The UK Royal Air Force's deployment of the General Atomics Aeronautical Systems Predator B/Reaper unmanned air vehicle has been a "success story", according to a senior officer from the service's 39 Sqn.
Reaper air vehicles have flown "many thousands of hours" since entering RAF use on 23 October 2007, and have achieved a high level of reliability while flying daily over the last year, the officer says. Only necessary engineering activities have seen the type grounded, and then only for a "handful of days".
© General Atomics Aeronautical Systems
"Thanks to 39 Sqn there are fewer bad guys around, I'll leave it at that," the senior officer told the Shephard UV Europe conference in Newport, Wales on 22 July.
RAF Reapers now carry the same weapons load as US Air Force MQ-9s, providing 16h endurance with a combat load of four AGM-114 Hellfire air-to-surface missiles and two 226kg (500lb) precision-guided bombs.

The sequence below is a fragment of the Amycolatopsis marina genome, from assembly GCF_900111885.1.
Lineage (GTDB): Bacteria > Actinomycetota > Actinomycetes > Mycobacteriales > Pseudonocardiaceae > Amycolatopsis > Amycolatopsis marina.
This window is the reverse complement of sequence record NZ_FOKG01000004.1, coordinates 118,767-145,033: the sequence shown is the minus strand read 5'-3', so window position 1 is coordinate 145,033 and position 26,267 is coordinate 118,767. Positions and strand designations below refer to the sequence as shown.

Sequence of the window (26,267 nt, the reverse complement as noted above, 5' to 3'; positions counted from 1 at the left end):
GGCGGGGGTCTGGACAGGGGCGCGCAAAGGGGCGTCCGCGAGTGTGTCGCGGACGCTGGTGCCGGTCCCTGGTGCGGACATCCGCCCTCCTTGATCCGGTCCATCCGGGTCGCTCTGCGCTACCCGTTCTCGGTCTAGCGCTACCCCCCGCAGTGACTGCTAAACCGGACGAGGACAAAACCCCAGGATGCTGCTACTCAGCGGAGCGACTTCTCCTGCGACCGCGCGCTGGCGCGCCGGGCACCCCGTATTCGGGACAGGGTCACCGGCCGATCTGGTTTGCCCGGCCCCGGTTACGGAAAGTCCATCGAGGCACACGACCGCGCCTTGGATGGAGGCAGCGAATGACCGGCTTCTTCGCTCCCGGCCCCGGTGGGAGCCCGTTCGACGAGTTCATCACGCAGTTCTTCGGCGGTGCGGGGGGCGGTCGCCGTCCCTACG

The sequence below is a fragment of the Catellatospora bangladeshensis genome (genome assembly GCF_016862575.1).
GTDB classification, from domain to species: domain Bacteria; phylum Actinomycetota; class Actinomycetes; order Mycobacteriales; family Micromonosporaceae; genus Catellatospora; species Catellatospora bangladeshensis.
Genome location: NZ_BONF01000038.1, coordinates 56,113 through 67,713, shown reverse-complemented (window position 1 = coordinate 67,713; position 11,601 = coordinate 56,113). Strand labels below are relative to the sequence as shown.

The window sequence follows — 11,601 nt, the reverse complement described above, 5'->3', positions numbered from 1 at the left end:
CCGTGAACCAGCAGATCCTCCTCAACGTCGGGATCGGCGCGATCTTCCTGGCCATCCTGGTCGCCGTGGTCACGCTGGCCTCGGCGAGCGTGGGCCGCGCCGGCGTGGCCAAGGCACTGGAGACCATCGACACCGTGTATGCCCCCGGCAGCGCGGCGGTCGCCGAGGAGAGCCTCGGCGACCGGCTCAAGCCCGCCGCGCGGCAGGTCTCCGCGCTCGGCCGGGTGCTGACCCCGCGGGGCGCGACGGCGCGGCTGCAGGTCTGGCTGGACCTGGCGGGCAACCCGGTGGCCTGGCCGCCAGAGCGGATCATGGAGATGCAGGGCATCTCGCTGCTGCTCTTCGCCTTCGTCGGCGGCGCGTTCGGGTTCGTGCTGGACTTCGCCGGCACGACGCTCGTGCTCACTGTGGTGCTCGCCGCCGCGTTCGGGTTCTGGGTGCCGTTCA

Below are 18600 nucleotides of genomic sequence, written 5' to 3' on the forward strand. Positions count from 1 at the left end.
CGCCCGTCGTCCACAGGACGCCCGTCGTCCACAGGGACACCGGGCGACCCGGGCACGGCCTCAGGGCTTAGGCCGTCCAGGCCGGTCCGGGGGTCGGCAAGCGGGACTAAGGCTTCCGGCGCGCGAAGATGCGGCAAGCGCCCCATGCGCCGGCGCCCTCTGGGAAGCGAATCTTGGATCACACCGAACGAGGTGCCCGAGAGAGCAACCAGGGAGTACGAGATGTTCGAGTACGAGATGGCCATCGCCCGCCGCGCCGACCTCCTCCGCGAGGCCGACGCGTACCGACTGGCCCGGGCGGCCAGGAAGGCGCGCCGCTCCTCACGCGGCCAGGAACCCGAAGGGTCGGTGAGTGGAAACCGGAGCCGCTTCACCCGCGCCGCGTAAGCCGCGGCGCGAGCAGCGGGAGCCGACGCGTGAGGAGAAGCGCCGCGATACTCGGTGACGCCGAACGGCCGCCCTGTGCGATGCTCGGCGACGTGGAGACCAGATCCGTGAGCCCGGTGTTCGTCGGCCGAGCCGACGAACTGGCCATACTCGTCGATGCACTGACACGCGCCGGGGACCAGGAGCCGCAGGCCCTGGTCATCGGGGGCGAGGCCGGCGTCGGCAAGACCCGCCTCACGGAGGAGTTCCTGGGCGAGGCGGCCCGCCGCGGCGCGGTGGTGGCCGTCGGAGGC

The aircraft use their infrared and low-light television sensors in combination with data fusion "to great effect", but its synthetic aperture radar's ground moving target indication capability has been little used, the officer says.
However, techniques to use the SAR payload's change detection function, which can spot topological differences that could indicate the placement of an improvised explosive device, are being developed by 39 Sqn, with some interest from the US Air Force.
The RAF controls its Reaper UAVs over Afghanistan from Creech AFB, Nevada. Its 39 Sqn is meanwhile diminishing its footprint on the USAF's MQ-1 Predator A fleet to focus on Reaper operations.